It’s been overshadowed by all the other news going on in the world of late, but if you’re a theater artist, you’re probably aware of the controversies surrounding, and recent closing of, Profiles Theater in Chicago. If you haven’t yet heard about the controversies swirling around this “edgy” storefront theater, they were precipitated by an expose in the Chicago Reader, the text of which can be found here.
To briefly summarize (because the article isn’t brief), the piece describes a long history of dangerous working conditions, manipulative behavior, and sexual abuse at Profiles by its leading actor-slash-artistic director. I need to be careful here; I don’t live in Chicago, and from a legal point of view these are all just allegations, but the overall portrait is consistent and damning. And as the story has made the rounds throughout the theater community, it has prompted a number of calls for changes and reforms – for reporting and addressing sexual abuse in the theater, for establishing a code of professional conduct for non-Equity theaters. There is a tremendous amount of hand-wringing and soul-searching, prompted by the feelings of shock at this outrageous story.
I must confess, however, that I didn’t respond with shock to any of this. It all felt distressingly familiar.
After all, if you’re a struggling actor, how many would-be Svengalis have you encountered, holding court in their own little companies, teaching sketchy workshops and classes that seemed to be a weekly exercise for their own egos? How often has the line between the professional and the personal blurred, usually in a hundred small ways? And how many companies have put together seasons of “edgy” plays that, regardless of literary value, provided an excuse to indulge in precisely the sort of behavior detailed in the Chicago Reader article which has prompted all this disgust?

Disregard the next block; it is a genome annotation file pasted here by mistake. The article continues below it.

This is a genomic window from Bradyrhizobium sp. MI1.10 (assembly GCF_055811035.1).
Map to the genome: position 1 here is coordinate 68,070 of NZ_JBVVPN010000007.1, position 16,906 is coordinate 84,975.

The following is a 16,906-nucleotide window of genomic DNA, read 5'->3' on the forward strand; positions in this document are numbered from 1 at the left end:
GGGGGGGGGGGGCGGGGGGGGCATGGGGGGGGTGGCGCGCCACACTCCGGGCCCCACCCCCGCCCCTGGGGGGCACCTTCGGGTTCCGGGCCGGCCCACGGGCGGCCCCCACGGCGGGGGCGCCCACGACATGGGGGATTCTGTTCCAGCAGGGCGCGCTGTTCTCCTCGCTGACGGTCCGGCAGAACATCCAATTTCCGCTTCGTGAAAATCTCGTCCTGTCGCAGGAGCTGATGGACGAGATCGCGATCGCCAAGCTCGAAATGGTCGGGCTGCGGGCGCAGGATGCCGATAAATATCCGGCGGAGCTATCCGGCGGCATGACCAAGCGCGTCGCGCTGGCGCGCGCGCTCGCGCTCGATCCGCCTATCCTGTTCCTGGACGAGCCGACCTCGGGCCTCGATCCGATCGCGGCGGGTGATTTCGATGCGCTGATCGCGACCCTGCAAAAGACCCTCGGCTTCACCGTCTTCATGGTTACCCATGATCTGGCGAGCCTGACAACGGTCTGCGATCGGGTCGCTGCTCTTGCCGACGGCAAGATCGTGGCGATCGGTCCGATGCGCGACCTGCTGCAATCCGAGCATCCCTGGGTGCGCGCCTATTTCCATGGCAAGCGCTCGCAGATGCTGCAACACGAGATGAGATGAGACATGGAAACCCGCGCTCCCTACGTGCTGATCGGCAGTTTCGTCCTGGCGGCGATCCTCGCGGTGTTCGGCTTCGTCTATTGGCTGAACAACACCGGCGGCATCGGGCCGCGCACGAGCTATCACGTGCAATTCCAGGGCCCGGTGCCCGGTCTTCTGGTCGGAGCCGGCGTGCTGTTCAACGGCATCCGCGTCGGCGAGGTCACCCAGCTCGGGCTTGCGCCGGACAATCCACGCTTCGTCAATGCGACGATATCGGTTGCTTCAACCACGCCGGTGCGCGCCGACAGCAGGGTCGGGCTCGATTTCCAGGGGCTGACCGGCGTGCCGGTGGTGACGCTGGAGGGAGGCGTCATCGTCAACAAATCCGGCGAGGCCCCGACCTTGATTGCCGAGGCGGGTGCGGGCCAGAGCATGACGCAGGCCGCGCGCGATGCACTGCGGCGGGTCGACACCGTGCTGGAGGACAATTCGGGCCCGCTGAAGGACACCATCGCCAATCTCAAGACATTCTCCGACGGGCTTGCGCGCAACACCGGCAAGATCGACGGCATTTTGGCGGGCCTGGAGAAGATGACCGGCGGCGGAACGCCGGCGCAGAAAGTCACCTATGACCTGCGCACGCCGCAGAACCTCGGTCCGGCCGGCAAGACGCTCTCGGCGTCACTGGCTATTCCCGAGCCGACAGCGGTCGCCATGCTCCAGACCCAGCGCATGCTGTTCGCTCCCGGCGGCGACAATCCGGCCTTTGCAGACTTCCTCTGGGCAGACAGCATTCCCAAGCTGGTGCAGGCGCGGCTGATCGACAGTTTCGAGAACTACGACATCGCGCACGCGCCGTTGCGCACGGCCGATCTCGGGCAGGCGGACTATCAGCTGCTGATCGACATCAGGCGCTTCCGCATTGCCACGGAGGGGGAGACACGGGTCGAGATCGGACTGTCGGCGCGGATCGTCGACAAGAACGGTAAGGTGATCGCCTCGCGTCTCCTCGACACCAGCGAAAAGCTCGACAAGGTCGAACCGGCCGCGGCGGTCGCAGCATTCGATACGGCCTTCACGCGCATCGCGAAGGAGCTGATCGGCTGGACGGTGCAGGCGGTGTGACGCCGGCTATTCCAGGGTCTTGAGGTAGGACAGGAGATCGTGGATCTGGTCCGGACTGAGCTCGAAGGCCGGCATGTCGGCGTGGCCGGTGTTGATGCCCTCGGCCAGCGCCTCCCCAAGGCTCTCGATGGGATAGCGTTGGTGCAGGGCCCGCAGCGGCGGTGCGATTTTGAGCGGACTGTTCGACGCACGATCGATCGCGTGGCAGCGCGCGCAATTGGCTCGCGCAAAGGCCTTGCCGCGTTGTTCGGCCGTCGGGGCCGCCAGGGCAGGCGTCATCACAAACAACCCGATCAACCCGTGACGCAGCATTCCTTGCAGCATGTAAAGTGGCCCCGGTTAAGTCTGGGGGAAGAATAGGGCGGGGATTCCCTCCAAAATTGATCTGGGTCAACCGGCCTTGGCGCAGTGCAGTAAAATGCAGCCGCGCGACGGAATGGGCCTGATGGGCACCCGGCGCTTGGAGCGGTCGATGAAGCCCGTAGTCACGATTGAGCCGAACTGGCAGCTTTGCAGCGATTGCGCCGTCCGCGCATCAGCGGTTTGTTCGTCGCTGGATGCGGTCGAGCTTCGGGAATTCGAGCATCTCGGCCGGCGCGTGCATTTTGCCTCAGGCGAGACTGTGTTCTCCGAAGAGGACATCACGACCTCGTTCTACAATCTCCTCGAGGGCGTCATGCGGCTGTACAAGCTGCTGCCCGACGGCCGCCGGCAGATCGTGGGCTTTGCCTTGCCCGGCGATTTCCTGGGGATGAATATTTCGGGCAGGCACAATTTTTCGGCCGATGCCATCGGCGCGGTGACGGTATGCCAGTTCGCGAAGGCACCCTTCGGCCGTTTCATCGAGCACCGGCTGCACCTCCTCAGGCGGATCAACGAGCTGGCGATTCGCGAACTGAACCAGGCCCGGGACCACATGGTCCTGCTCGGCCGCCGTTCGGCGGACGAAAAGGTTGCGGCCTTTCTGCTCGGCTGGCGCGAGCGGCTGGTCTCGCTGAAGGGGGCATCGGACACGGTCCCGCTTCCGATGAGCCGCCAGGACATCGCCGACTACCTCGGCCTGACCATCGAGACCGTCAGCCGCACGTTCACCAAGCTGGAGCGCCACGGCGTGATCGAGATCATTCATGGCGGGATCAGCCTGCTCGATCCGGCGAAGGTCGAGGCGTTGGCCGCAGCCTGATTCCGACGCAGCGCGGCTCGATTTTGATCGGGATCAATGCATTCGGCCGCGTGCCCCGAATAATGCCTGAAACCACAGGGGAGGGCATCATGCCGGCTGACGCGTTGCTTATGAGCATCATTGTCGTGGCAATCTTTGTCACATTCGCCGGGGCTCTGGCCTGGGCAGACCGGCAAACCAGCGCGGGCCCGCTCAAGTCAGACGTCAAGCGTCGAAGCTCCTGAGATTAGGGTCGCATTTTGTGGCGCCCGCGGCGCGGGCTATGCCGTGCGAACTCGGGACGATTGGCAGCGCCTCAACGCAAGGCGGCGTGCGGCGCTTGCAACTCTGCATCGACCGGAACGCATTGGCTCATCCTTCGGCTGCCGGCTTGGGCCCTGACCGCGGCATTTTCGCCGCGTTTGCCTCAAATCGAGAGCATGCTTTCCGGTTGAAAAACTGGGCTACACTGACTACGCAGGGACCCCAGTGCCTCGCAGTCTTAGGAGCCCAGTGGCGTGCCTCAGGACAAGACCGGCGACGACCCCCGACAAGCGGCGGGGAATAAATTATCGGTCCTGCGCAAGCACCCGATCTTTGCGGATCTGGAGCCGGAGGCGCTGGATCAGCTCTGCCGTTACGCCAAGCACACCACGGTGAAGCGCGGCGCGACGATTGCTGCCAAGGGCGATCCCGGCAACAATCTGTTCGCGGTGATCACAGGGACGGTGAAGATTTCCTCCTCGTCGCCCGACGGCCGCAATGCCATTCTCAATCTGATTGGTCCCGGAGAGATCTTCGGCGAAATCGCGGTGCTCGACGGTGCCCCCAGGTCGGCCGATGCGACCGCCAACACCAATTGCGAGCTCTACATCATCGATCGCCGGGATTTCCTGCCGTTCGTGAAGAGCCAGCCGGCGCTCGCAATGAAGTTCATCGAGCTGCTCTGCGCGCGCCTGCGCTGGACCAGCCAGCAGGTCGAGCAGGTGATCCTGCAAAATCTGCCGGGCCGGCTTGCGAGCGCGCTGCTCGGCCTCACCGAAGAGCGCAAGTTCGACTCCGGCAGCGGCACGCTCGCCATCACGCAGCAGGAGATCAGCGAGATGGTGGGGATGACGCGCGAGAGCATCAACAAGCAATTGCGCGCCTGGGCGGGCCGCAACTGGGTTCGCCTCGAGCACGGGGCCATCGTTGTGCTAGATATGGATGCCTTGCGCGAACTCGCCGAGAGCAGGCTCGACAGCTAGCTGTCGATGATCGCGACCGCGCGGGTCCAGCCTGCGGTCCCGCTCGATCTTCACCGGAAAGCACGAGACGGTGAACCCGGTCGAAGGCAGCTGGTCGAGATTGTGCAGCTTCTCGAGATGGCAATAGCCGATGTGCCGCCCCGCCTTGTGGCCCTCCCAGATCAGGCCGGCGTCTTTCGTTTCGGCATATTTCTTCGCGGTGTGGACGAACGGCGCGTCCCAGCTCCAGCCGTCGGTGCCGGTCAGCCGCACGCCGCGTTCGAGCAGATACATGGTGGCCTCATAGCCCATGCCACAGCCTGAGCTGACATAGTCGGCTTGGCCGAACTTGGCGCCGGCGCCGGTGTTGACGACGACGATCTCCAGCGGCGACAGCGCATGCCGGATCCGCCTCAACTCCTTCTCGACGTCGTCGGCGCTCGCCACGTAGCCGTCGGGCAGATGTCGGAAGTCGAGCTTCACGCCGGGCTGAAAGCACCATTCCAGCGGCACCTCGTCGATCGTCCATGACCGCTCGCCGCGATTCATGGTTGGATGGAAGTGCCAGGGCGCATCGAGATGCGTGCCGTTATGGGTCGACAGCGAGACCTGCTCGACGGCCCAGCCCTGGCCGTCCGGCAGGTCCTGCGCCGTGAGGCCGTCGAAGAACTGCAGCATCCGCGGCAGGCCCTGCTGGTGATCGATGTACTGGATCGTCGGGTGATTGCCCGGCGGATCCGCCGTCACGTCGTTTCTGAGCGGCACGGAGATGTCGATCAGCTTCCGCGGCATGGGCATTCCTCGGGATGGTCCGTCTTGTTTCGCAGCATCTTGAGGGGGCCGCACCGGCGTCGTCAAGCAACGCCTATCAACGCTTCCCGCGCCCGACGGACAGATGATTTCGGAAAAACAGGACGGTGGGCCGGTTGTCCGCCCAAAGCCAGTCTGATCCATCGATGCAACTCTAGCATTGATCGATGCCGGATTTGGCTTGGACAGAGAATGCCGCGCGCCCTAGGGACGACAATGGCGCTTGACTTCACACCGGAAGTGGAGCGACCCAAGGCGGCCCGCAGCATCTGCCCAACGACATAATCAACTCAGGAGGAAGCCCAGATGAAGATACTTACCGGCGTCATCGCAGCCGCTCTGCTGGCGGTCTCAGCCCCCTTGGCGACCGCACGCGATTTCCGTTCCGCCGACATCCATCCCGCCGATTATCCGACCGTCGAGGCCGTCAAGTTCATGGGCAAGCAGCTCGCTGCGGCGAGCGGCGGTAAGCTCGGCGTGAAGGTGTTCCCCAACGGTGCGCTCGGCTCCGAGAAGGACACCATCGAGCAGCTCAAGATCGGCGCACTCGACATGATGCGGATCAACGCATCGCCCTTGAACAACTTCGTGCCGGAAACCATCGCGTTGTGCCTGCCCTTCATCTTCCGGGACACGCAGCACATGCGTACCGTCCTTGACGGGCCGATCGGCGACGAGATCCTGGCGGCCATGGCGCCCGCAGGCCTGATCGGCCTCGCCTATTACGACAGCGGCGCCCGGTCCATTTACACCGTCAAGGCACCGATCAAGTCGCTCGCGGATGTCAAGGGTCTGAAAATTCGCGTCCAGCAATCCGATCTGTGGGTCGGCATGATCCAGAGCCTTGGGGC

Because it’s worth noting how often the stories about Profiles have pointed out how it was the go-to place for a certain kind of “edgy” theater. It’s a type of theater that has dominated this level of low-income, independent, frequently non-union theater for decades now – grubby tales of brutal, near-feral fringe-dwellers and their mating habits, John Osborne’s class revolution in Look Back In Anger filtered through Sam Shepard’s aesthetic. Like any theatrical aesthetic, there’s still the capacity for literary merit and powerful work if the inspiration is there – if the artist has a larger point to make and has chosen the best means to make that point. But if the inspiration is not there, it can become an empty exercise in bad behavior, indulged in by people looking for an excuse to behave badly. And there’s an audience for watching bad behavior for its own sake – indeed, a recurring motif in the Profiles coverage is that many critics and theatergoers seemed to suspect what was going on but looked the other way, assuming it was the cost of doing business.
So, now that we’ve begun talking about organizing theaters and establishing codes of conduct, I wonder if there’s something my fellow playwrights and I could do to help in all of this as well.
Namely, could we declare a moratorium on writing this stuff?
Could we stop pretending that unpleasant sex scenes and scuzzy displays of fake machismo, in and of themselves, represent some deep sort of artistic truth? Could we stop providing companies like this with the excuse to indulge their worst impulses? I don't ask this in the name of censorship (self- or otherwise), but in the name of pushing ourselves as creative artists. Could we stop and take a moment to realize that, if all we have to say as artists is “I’m alpha and I’m horny,” we might not actually have anything to say?
And there’s a hell of a lot to say right now! And there’s a lot of extraordinary playwrights who are alert to what’s going on in the world today – socially, politically, philosophically - and are working towards a new, equally vibrant theatrical language to engage with our strange and beautiful new world. A language that, just maybe, has no further need of the kind of grunting and groaning that’s been celebrated for too long, at far too great a cost.
Time to listen.
Posted on June 20, 2016
by Michael C. O'Day